Envisage the Yin and Yang emblem. The idea behind it is that there is no such thing as purity. You can’t have pure evil – there is an element in all things of some good, however small. Similarly, you can’t have pure goodness – there is an element in all things good that is itself bad. We see the idea in great poems like Chinua Achebe’s “Vultures” and in our day to day actions as member of a fickle and capricious human race.
This is the idea of Pike. It is attempting to demystify; debunk a stereotype. It’s kind of like a love poem to what many consider a hideous animal – such is Hughes’s awe and veneration of the creature. Hughes more than anything else is trying to make us realise the beauty of the pike, its power, its wonder, its awesomeness and its importance, to both him and us.
Don’t get put off by its size – if you break down Hughes’ Pike into logical sections, then this poem will make perfect sense. The basic shape is an exploration of identity in stanzas 1-4; personal experience in 5-7; and in stanzas 8-11, a shift in and reassertion of the pike’s power.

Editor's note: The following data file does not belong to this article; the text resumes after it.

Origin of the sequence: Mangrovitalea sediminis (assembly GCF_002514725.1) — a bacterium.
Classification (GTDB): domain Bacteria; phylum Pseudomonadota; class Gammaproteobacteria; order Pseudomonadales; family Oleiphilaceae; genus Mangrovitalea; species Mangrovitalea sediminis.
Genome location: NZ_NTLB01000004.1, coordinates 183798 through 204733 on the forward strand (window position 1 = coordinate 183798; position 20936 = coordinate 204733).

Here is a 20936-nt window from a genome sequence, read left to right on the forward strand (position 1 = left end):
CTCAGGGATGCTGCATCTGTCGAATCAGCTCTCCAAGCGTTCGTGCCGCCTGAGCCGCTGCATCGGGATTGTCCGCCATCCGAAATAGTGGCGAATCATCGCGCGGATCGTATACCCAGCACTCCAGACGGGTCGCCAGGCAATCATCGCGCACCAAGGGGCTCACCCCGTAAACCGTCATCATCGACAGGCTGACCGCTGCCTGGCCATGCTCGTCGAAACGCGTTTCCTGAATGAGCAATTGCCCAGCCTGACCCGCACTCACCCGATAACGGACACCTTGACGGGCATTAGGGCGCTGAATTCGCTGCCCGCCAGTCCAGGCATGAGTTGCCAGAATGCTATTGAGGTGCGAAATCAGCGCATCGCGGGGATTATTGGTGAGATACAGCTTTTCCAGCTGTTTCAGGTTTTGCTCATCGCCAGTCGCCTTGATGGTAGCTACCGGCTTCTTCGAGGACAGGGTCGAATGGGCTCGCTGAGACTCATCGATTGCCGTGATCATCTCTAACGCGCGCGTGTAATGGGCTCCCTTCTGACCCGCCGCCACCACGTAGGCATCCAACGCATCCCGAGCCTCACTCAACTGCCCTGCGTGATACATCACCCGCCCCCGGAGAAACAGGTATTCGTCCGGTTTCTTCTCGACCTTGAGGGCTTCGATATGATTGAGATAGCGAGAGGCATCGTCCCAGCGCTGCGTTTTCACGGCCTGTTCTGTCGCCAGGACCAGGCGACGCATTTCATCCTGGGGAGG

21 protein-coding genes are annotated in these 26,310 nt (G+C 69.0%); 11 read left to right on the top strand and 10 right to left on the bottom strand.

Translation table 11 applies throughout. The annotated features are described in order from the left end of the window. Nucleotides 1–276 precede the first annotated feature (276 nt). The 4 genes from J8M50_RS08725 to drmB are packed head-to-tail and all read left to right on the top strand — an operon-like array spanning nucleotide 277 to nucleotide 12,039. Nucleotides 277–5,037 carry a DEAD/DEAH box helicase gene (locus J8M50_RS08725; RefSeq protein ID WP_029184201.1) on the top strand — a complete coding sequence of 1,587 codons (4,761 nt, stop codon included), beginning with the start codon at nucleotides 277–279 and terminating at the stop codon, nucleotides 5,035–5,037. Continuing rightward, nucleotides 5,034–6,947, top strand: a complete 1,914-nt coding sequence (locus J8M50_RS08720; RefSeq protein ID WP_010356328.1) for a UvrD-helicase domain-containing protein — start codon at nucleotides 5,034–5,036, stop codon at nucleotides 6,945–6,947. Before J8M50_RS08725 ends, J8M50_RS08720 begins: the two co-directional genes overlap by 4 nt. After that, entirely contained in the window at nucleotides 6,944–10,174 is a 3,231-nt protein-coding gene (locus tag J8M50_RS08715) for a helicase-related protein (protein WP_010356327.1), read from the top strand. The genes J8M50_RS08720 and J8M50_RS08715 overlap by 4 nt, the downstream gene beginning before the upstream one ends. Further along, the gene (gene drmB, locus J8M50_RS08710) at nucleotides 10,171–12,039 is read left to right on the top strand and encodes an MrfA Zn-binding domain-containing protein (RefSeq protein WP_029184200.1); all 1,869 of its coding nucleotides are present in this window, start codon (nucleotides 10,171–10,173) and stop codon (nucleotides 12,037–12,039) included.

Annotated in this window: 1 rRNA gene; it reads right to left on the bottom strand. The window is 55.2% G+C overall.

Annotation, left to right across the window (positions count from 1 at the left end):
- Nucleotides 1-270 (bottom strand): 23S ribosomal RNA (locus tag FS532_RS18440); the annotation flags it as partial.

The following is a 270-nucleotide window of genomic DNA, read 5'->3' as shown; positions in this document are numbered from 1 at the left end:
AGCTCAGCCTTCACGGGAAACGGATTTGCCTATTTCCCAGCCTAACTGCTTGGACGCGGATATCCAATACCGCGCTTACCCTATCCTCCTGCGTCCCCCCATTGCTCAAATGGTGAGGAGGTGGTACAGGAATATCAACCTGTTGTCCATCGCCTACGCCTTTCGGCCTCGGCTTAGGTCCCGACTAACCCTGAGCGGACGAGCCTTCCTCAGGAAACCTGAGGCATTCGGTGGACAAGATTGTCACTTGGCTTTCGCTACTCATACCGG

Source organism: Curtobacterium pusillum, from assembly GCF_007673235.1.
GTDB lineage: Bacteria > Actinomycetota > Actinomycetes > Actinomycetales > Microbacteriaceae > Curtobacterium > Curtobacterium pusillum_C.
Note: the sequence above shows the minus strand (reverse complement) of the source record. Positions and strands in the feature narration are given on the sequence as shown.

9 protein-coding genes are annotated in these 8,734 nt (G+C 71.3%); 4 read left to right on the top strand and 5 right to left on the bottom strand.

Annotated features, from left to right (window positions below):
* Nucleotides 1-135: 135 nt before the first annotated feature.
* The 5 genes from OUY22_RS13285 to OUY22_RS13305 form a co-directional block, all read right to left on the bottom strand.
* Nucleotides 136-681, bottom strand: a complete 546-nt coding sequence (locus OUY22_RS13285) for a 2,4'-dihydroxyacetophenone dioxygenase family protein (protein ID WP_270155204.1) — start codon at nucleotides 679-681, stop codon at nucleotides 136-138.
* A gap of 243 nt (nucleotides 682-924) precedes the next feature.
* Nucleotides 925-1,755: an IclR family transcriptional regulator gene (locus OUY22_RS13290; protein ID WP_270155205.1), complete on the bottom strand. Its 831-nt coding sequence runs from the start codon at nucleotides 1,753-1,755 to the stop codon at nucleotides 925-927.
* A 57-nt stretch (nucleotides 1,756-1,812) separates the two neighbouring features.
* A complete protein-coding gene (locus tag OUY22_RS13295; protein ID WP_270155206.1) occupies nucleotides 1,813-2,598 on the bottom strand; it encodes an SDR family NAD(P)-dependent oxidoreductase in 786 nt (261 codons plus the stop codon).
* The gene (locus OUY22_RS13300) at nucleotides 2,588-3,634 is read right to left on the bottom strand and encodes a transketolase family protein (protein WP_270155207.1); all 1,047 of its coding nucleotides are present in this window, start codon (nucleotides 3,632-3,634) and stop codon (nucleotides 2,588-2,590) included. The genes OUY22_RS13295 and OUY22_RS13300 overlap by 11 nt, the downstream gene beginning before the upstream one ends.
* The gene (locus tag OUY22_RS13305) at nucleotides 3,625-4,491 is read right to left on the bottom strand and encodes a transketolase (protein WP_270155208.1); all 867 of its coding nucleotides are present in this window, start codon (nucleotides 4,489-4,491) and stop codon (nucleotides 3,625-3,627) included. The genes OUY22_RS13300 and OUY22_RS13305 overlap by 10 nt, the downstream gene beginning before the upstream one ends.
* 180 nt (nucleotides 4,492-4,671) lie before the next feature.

The primary idea behind Pike is pike: the beauty of pike, the malevolence of pike, and Hughes essentially tries to communicate how in one simple, often overlooked animal exist two profundities of existence, the good and the bad.
There is beauty in how it moves, how it lives, how it is made – beauty in its power and sense of threat. The first 4 stanzas basically give us this paradox and underpinning this is Hughes’ sense of awe and disbelief. The tone is quiet, appreciative, impersonal – as if a connoisseur appreciating and marvelling over the contradictions of such an animal.
Stanzas 5-6 shift and give a personal account of Hughes trying to keep them as pets, to no avail, and linking his experience to the gruesome aggressiveness he seems to have witnessed in the wild in stanzas 6-7. These animals are fearsome, programmed to be killers, and intolerant even of each...